What most impressed me about Austin was her ability to pivot to digital services for the Ethel’s Club community as the pandemic began to disrupt physical retail businesses like hers and The Wing in early 2020. Austin’s agility paid dividends and she is now currently raising for her next venture, Somewhere Good.
You can follow Naj’s ideas on Twitter.
Before Brittany Chavez had a sustainable eCommerce platform to build her marketplace on, she’d already taken her idea of a resource for her community “Shop Latinx” and built an audience around it with her Co-Founder Miles Montes. Their Instagram account has reached over 60,000 fans and customers of what the media calls “Etsy for Latinos.” Halie LeSavage of Morning Brew explained why her Techstars-backed venture could work:
As 2020 keeps reminding us, Gen Z and millennials are adamant about shopping their values. And Latinx shoppers are a powerful consumer group: They’ll drive $1.9+ trillion of U.S. spending by 2023, per Nielsen. 
If there is one thing that I have learned about Chavez, it’s that: she’s resilient, she doesn’t stop until her ideas take shape, she welcomes the ideas of others, and she gives the credit where its due. Her collective of 60,000+ consumers and fans will agree.
I first met Sherrell at the National Association of Black Journalists in Miami, Florida in 2018. Seated with Trapital’s Dan Runcie, we each explained our ideas and what we hoped for our independent media companies to a small room of attendees. At the time, her latest venture The Plug was in its infancy. Today, it is one of the most depended upon industry resources in technology. Consider this report by the Seattle Times from August 2020.
She didn’t see her newsletter becoming a media business unto itself, but The Plug — which takes its name from a colloquial term for someone who knows everyone and “has the hookup on everything,” Dorsey says — took off.
She earned a master’s degree in data journalism from Columbia University’s Graduate School of Journalism, focusing on how data can help “tell better stories about underrepresented groups in technology,” Dorsey says, explaining her thesis.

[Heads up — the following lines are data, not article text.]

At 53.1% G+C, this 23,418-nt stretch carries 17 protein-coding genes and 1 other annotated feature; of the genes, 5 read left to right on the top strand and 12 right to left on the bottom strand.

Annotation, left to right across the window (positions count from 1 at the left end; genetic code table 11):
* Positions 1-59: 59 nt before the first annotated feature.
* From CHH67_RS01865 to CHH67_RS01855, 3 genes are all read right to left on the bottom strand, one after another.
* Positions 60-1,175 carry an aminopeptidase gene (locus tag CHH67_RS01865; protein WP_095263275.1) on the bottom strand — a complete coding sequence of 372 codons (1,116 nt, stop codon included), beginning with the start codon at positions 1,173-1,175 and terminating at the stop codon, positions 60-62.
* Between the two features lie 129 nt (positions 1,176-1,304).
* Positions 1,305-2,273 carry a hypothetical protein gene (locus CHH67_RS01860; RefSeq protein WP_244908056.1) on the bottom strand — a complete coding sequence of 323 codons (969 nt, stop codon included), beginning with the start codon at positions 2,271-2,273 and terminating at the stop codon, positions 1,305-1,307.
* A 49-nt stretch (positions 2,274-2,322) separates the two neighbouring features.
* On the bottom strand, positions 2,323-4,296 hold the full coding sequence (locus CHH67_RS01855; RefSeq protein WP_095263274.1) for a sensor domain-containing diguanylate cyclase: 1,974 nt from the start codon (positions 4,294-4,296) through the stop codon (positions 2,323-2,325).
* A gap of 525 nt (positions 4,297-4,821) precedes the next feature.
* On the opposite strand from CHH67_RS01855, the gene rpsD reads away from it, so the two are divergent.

Sherrell is building one of the most pivotal companies in human resources. And though every technology firm now wants to hire her away from her idea-turned-creation, I suspect she will have more impact independently.
You can follow Sherrell’s ideas on Twitter.
Credited with launching the profitable content division at the famed Derris PR agency, Grace Garcia Clarke is one of the most curious and free thinkers in the space where agency and media intersects. Our first interaction was a December 2019 debate within Paul Munford’s Lean Luxe community on the merits of the botched Peloton advertisement and what it would mean for the company’s fortunes.
Formerly an operative at Derris, she’s now independent and highly coveted. Brands tap her for communications, industry research, and her eye for understanding what stodgy businessmen do not. An example of this is her well-researched product rundown for New York Magazine’s The Strategist where she wrangled the opinions of dozens of Generation Z TikTok users to publish one of the publication’s best converting articles.
No products sell faster on TikTok than beauty products, whether it’s a DIY eyebrow lamination kit, men’s shaving powder, or a shower jelly that costs exactly $1. And because the app is dominated by teens, many of these things are easy on the wallet (or the allowance, as it were). To find out what lives up to the hype, we spent hours exchanging hundreds of DMs with TikTok influencers. 
When given the autonomy to make decisions for companies that she partners with, they benefit. I should know; she is a frequent collaborator at 2PM.
You can follow Grace’s ideas on Twitter.
Andrea Hernández is a consumer packaged goods oracle. Her work with Snaxshot is the fruits of an idea that she’s long held: an editorialization of the data behind food and CPG trends. A native of San Pedro Sula, Cortés, Honduras, I have watched her audience around Snaxshot begin to transcend its niche. Hernández is also the founder of Mood Food Snacks, so she has a keen insight into the larger market. A recent report by Morning Brew featured her ideas around CPG and distribution through the pandemic and beyond:
We will see the rise of “dark stores” like Amazon, which recently launched their first online only Whole Foods in Brooklyn that will only focus on fulfilling grocery orders made online, and DoorDash, which launched DashMart. 
When she writes about CPG, I listen. Her ideas have been incredibly valuable and Snaxshot will grow because of them.
You can follow Andrea’s ideas on Twitter.
This list could go on. The idea of ideas is misunderstood. Whereas the largest audiences of the early-internet era were the victors with the spoils, the newsletter era is surfacing new ideas at the core. The convention of pattern matching is slowly giving way to the merit of the thinker.
Of course, great and monetizable ideas are still filtered and featured by mainstream sources. CNBC, Vogue and the LA Times will continue to get the credit for the work of smaller audiences. But if there’s one thing that I’ve noticed, it’s that this era has begun to shorten the distance between the originators of keen thoughts and the grand audiences that want to hear them.
In this way, ideas have never been more valuable, because it’s no longer thought to be binary – it never was. There aren’t ideators and executors. Rather, ideas exist along a spectrum where novel thoughts can lead to opportunity. These intangible assets are a currency, now more than ever. And it’s time that we begin to recognize the smartest in the room while they’re still inching along. They won’t be for long.
By Web Smith | Editor: Hilary Milnes | Art: Alex Remy | About 2PM